Only 20% of the population – or 13 million – are on the register, despite the fact that surveys showed that as many as 70% of people wanted to donate their organs after death. Continue reading

Donating Frozen Embryos for Stem Cell Research: a survey in Science

SciencedonatedembryosEMBRYONIC STEM CELLS: Willingness to Donate Frozen Embryos for Stem Cell Research by Anne Drapkin Lyerly and Ruth R. Faden, Science 6 July 2007: Vol. 317. no. 5834, pp. 46 – 47 DOI: 10.1126/science.1145067

We conducted a survey of 2210 infertility patients receiving treatment at one of nine major, geographically diverse infertility centers and asked these patients about their intentions for the embryos they currently stored. Participating centers were located in California, Colorado, the District of Columbia, Maryland, Missouri, New Jersey, North Carolina, Oregon, Pennsylvania, and Virginia. The respondents were asked to answer a set of questions with one of the following: very likely, somewhat likely, somewhat unlikely, very unlikely, or unsure/don’t know.

/Figure legend. Disposition option for some or all of cryopreserved embryos currently stored. SCNT, somatic cell nuclear transfer. Key: Somewhat likely (lavender), very likely (gray).

Highlights from Science 6/07 issue: wireless power, education, hippocampus, avatars

SciencewithiPhoneIt was a long time ago, when I last had the opportunity to scan through a complete printed, offline Science issue. On the picture made by Anna with my iPhone (it is not named yet), I am just going to relax with Science and sync my iPhone.

Here are my suggestions to read:

Straight Talk About STEM (science, technology, engineering, and mathematics) Education (audio version of the roundtable is available)

The Power to Set You Free: One of the best-known technology magazines is Wired, capturing in one word both the attraction and the bane of the Information Age. We all want to be connected, but none of us loves the cables that connect. Of course, a rapidly expanding plethora of wireless technologies–cellular phones, WiFi, ID tags, Bluetooth, and many others–provide data connectivity. But despite improvements in battery technology and Moore’s Law, the increasing performance of portable devices still has us reaching for a power cord far more often than we would like. But now Kurs et al. report on page 83 of this issue an ingenious approach that may offer us a chance for true wireless freedom: Wireless Power Transfer via Strongly Coupled Magnetic Resonances: Using self-resonant coils in a strongly coupled regime, we experimentally demonstrated efficient nonradiative power transfer over distances up to 8 times the radius of the coils. We were able to transfer 60 watts with circa 40% efficiency over distances in excess of 2 meters. Continue reading

The domesticated biotech future according to Freeman Dyson

nyrbdysonFreeman Dyson, old school physics hero conceptualized his rather philosophical thoughts on future biotechnology in a visionary essay in The New York Review of Books, Volume 54, Number 12 · July 19, 2007.

What is surprising to me that according to Dyson “our biotech future” is centered around genetic engineering only, and there is not even a hint to stem cell biology and regenerative medicine, which is a bit strange concept for me concerning state of the art biology.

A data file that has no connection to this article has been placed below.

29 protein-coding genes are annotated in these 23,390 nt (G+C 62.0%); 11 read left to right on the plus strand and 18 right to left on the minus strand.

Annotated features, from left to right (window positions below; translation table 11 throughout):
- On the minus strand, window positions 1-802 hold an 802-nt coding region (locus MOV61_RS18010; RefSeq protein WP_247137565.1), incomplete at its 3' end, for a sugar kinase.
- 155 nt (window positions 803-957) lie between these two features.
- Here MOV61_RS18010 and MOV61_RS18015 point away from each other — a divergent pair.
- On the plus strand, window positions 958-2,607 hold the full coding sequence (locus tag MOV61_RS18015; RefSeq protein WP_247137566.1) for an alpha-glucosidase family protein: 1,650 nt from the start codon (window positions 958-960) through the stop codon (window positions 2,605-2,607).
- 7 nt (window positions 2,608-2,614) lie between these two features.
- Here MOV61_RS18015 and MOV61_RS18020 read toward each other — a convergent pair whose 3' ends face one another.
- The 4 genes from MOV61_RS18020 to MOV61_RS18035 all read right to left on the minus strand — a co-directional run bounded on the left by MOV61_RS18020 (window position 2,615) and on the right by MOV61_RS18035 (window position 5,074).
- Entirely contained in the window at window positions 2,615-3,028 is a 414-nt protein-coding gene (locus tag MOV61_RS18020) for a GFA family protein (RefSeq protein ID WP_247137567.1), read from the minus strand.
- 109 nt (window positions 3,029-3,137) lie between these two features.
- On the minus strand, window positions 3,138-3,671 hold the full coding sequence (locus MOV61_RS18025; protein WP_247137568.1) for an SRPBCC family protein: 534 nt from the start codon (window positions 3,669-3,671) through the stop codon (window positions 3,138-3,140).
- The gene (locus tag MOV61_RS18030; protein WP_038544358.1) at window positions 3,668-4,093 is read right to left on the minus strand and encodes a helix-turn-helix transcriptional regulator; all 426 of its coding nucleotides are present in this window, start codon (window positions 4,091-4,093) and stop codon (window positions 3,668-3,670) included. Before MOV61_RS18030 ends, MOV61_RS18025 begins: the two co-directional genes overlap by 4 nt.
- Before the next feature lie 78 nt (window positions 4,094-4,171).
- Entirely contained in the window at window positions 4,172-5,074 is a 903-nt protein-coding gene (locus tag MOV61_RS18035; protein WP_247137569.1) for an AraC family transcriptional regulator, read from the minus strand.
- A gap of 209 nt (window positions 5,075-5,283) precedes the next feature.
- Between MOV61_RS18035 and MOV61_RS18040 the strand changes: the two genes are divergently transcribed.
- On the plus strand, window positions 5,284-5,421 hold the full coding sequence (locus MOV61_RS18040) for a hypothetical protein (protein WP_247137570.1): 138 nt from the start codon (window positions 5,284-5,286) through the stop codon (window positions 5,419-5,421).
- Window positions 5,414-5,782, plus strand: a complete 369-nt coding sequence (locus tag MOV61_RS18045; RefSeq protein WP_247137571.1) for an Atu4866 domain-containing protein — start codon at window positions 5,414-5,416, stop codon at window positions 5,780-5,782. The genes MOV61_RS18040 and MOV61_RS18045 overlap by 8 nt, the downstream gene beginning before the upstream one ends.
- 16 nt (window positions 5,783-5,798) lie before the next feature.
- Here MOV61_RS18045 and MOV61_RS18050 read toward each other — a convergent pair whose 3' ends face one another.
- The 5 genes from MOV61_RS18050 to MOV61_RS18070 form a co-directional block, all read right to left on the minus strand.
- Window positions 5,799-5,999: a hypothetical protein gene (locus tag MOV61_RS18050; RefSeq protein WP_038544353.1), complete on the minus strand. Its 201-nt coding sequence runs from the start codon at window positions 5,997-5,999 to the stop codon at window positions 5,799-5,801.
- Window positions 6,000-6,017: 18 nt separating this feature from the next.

Anyhow, I ask the readers to form an autonomic opinion about it. Here are some cites: Biology is now bigger than physics, as measured by the size of budgets, by the size of the workforce, or by the output of major discoveries; and biology is likely to remain the biggest part of science through the twenty-first century. Biology is also more important than physics, as measured by its economic consequences, by its ethical implications, or by its effects on human welfare….

I see a bright future for the biotechnology industry when it follows the path of the computer industry, the path that von Neumann failed to foresee, becoming small and domesticated rather than big and centralized. For biotechnology to become domesticated, the next step is to become user-friendly. Continue reading

Subscribed STEM audio and video podcasts on my iPhone

Just the mainstream actors of my niche STEM (science, technology, engineering and mathematics) fields. :) I am not too experimental when it is about new podcasts without any recommendations based on simply trial and error, although it is not the best attitude. I hope this attitude will change due to heavy iPhone usage as the time distributed to podcasts is increasing.



Reconfigure the NIH!

Although I have no time now to meditate on NIH policies (I must take care of my cells), but I spread this package from Tom further, as the timing seems good, especially what concerns stem cell research. 4 rules (1 abandoned by me), and 1 copy/paste.

1. Include in your post the links to the NIH RFI and the comments page.

2. Include the list of six topics the NIH wants information about.

  • Challenges of NIH System of Research Support
    Please describe any specific challenges presented by NIH’s support of biomedical and behavioral research such as the current array of grant mechanisms, number of grants awarded per investigator, and the duration of grants.
  • Challenges of NIH Peer Review Process
    Please describe any specific challenges presented by the current peer review process at NIH.
  • Solutions to Challenges
    Please concisely describe specific approaches or concepts that would address any of the above challenges, even if it involves a radical change to the current approach.
  • Core Values of NIH Peer Review Process
    Please describe the core values of NIH peer review that must be maintained or enhanced.
  • Peer Review Criteria and Scoring
    Are the appropriate criteria and scoring procedures being used by NIH to evaluate applications during peer review? If not, are there changes in either that you would recommend?
  • Career Pathways
    Is the current peer review process for investigators at specific stages in their career appropriate? If not, what changes would you recommend?